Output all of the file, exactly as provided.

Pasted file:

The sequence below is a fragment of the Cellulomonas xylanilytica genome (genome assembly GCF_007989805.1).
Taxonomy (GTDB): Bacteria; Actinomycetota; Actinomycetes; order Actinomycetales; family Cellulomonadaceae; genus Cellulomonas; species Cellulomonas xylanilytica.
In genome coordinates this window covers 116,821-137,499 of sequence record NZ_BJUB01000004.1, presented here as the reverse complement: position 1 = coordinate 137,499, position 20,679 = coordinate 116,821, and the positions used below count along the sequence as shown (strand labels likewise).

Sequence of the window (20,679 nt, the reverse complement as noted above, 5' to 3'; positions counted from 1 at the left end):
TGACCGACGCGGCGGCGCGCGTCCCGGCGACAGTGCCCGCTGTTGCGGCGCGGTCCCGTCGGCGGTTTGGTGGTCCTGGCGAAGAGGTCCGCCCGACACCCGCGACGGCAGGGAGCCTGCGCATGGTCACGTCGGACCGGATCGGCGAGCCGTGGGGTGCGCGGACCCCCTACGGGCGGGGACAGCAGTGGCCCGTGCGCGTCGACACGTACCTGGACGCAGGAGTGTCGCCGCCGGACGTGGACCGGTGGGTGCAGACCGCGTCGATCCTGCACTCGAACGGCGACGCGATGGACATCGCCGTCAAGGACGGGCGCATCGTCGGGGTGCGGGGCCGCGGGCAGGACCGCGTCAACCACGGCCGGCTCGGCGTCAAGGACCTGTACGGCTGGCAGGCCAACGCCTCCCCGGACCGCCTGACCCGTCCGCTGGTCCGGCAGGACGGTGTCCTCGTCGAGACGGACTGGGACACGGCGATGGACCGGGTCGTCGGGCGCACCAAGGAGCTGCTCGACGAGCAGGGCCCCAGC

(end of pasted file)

The sequence below is a fragment of the Cellulomonas xylanilytica genome (genome assembly GCF_007989805.1).
Taxonomy (GTDB): Bacteria; Actinomycetota; Actinomycetes; order Actinomycetales; family Cellulomonadaceae; genus Cellulomonas; species Cellulomonas xylanilytica.
In genome coordinates this window covers 116,821-137,499 of sequence record NZ_BJUB01000004.1, presented here as the reverse complement: position 1 = coordinate 137,499, position 20,679 = coordinate 116,821, and the positions used below count along the sequence as shown (strand labels likewise).

Sequence of the window (20,679 nt, the reverse complement as noted above, 5' to 3'; positions counted from 1 at the left end):
TGACCGACGCGGCGGCGCGCGTCCCGGCGACAGTGCCCGCTGTTGCGGCGCGGTCCCGTCGGCGGTTTGGTGGTCCTGGCGAAGAGGTCCGCCCGACACCCGCGACGGCAGGGAGCCTGCGCATGGTCACGTCGGACCGGATCGGCGAGCCGTGGGGTGCGCGGACCCCCTACGGGCGGGGACAGCAGTGGCCCGTGCGCGTCGACACGTACCTGGACGCAGGAGTGTCGCCGCCGGACGTGGACCGGTGGGTGCAGACCGCGTCGATCCTGCACTCGAACGGCGACGCGATGGACATCGCCGTCAAGGACGGGCGCATCGTCGGGGTGCGGGGCCGCGGGCAGGACCGCGTCAACCACGGCCGGCTCGGCGTCAAGGACCTGTACGGCTGGCAGGCCAACGCCTCCCCGGACCGCCTGACCCGTCCGCTGGTCCGGCAGGACGGTGTCCTCGTCGAGACGGACTGGGACACGGCGATGGACCGGGTCGTCGGGCGCACCAAGGAGCTGCTCGACGAGCAGGGCCCCAGC